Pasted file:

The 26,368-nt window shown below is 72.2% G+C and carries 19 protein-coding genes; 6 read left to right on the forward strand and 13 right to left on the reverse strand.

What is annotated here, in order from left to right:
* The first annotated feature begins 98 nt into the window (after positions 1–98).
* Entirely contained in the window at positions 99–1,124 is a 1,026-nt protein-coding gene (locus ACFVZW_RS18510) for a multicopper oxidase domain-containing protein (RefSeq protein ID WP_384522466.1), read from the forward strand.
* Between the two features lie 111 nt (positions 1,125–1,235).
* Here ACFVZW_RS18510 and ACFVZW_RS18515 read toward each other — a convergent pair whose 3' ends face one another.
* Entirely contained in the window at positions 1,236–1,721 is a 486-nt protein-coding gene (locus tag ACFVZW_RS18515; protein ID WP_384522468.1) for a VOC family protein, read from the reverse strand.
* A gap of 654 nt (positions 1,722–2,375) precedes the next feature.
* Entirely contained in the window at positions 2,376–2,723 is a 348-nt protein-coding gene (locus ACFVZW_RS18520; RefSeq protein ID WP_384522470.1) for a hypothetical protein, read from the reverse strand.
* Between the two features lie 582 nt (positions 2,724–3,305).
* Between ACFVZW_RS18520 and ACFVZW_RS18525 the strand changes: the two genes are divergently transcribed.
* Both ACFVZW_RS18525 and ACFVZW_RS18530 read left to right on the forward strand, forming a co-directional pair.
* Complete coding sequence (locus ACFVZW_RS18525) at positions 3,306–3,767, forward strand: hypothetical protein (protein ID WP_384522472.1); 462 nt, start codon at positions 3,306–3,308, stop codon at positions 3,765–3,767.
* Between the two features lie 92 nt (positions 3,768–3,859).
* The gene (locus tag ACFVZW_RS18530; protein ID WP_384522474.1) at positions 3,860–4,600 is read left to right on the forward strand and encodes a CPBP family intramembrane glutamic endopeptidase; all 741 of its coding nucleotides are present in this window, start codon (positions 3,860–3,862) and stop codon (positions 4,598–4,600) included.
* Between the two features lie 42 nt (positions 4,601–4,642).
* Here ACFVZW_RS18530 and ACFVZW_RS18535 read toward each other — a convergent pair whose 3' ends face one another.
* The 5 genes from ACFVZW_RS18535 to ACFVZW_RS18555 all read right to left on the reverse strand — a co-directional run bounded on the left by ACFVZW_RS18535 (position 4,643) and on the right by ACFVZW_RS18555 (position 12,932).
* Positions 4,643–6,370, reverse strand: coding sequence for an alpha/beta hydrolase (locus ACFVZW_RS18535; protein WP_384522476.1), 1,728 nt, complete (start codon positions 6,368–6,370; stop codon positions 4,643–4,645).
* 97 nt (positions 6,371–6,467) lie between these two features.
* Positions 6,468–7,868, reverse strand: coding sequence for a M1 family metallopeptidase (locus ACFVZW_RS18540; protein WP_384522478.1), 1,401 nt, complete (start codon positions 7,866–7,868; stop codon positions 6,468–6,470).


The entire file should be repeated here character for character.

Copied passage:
The 26,368-nt window shown below is 72.2% G+C and carries 19 protein-coding genes; 6 read left to right on the forward strand and 13 right to left on the reverse strand.

What is annotated here, in order from left to right:
* The first annotated feature begins 98 nt into the window (after positions 1–98).
* Entirely contained in the window at positions 99–1,124 is a 1,026-nt protein-coding gene (locus ACFVZW_RS18510) for a multicopper oxidase domain-containing protein (RefSeq protein ID WP_384522466.1), read from the forward strand.
* Between the two features lie 111 nt (positions 1,125–1,235).
* Here ACFVZW_RS18510 and ACFVZW_RS18515 read toward each other — a convergent pair whose 3' ends face one another.
* Entirely contained in the window at positions 1,236–1,721 is a 486-nt protein-coding gene (locus tag ACFVZW_RS18515; protein ID WP_384522468.1) for a VOC family protein, read from the reverse strand.
* A gap of 654 nt (positions 1,722–2,375) precedes the next feature.
* Entirely contained in the window at positions 2,376–2,723 is a 348-nt protein-coding gene (locus ACFVZW_RS18520; RefSeq protein ID WP_384522470.1) for a hypothetical protein, read from the reverse strand.
* Between the two features lie 582 nt (positions 2,724–3,305).
* Between ACFVZW_RS18520 and ACFVZW_RS18525 the strand changes: the two genes are divergently transcribed.
* Both ACFVZW_RS18525 and ACFVZW_RS18530 read left to right on the forward strand, forming a co-directional pair.
* Complete coding sequence (locus ACFVZW_RS18525) at positions 3,306–3,767, forward strand: hypothetical protein (protein ID WP_384522472.1); 462 nt, start codon at positions 3,306–3,308, stop codon at positions 3,765–3,767.
* Between the two features lie 92 nt (positions 3,768–3,859).
* The gene (locus tag ACFVZW_RS18530; protein ID WP_384522474.1) at positions 3,860–4,600 is read left to right on the forward strand and encodes a CPBP family intramembrane glutamic endopeptidase; all 741 of its coding nucleotides are present in this window, start codon (positions 3,860–3,862) and stop codon (positions 4,598–4,600) included.
* Between the two features lie 42 nt (positions 4,601–4,642).
* Here ACFVZW_RS18530 and ACFVZW_RS18535 read toward each other — a convergent pair whose 3' ends face one another.
* The 5 genes from ACFVZW_RS18535 to ACFVZW_RS18555 all read right to left on the reverse strand — a co-directional run bounded on the left by ACFVZW_RS18535 (position 4,643) and on the right by ACFVZW_RS18555 (position 12,932).
* Positions 4,643–6,370, reverse strand: coding sequence for an alpha/beta hydrolase (locus ACFVZW_RS18535; protein WP_384522476.1), 1,728 nt, complete (start codon positions 6,368–6,370; stop codon positions 4,643–4,645).
* 97 nt (positions 6,371–6,467) lie between these two features.
* Positions 6,468–7,868, reverse strand: coding sequence for a M1 family metallopeptidase (locus ACFVZW_RS18540; protein WP_384522478.1), 1,401 nt, complete (start codon positions 7,866–7,868; stop codon positions 6,468–6,470).